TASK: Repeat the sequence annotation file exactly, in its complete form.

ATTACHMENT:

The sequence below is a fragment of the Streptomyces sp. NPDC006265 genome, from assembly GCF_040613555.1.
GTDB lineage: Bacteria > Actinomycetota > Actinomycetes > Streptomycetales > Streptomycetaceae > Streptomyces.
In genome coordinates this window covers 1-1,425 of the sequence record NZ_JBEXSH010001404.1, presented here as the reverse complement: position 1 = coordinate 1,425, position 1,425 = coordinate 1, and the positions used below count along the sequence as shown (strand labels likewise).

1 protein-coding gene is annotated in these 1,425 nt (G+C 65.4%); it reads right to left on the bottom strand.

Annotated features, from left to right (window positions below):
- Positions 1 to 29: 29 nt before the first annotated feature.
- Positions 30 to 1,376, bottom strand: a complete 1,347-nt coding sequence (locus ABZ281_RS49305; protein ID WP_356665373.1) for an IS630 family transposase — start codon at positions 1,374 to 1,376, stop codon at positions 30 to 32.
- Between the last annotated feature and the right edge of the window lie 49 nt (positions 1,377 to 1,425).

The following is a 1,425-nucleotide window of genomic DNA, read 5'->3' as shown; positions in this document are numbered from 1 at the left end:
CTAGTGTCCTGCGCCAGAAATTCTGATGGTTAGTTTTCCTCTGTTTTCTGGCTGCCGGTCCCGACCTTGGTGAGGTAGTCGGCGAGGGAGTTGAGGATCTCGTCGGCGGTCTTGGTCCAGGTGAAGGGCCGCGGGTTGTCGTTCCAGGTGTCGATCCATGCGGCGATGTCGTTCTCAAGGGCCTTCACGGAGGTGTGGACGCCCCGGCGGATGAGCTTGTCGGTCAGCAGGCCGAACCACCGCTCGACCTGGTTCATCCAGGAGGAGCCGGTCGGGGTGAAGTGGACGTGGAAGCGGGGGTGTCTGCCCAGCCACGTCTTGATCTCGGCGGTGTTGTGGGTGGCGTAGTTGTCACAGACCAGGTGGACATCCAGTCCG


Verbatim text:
The sequence below is a fragment of the Streptomyces sp. NPDC006265 genome, from assembly GCF_040613555.1.
GTDB lineage: Bacteria > Actinomycetota > Actinomycetes > Streptomycetales > Streptomycetaceae > Streptomyces.
In genome coordinates this window covers 1-1,425 of the sequence record NZ_JBEXSH010001404.1, presented here as the reverse complement: position 1 = coordinate 1,425, position 1,425 = coordinate 1, and the positions used below count along the sequence as shown (strand labels likewise).

1 protein-coding gene is annotated in these 1,425 nt (G+C 65.4%); it reads right to left on the bottom strand.

Annotated features, from left to right (window positions below):
- Positions 1 to 29: 29 nt before the first annotated feature.
- Positions 30 to 1,376, bottom strand: a complete 1,347-nt coding sequence (locus ABZ281_RS49305; protein ID WP_356665373.1) for an IS630 family transposase — start codon at positions 1,374 to 1,376, stop codon at positions 30 to 32.
- Between the last annotated feature and the right edge of the window lie 49 nt (positions 1,377 to 1,425).

The following is a 1,425-nucleotide window of genomic DNA, read 5'->3' as shown; positions in this document are numbered from 1 at the left end:
CTAGTGTCCTGCGCCAGAAATTCTGATGGTTAGTTTTCCTCTGTTTTCTGGCTGCCGGTCCCGACCTTGGTGAGGTAGTCGGCGAGGGAGTTGAGGATCTCGTCGGCGGTCTTGGTCCAGGTGAAGGGCCGCGGGTTGTCGTTCCAGGTGTCGATCCATGCGGCGATGTCGTTCTCAAGGGCCTTCACGGAGGTGTGGACGCCCCGGCGGATGAGCTTGTCGGTCAGCAGGCCGAACCACCGCTCGACCTGGTTCATCCAGGAGGAGCCGGTCGGGGTGAAGTGGACGTGGAAGCGGGGGTGTCTGCCCAGCCACGTCTTGATCTCGGCGGTGTTGTGGGTGGCGTAGTTGTCACAGACCAGGTGGACATCCAGTCCG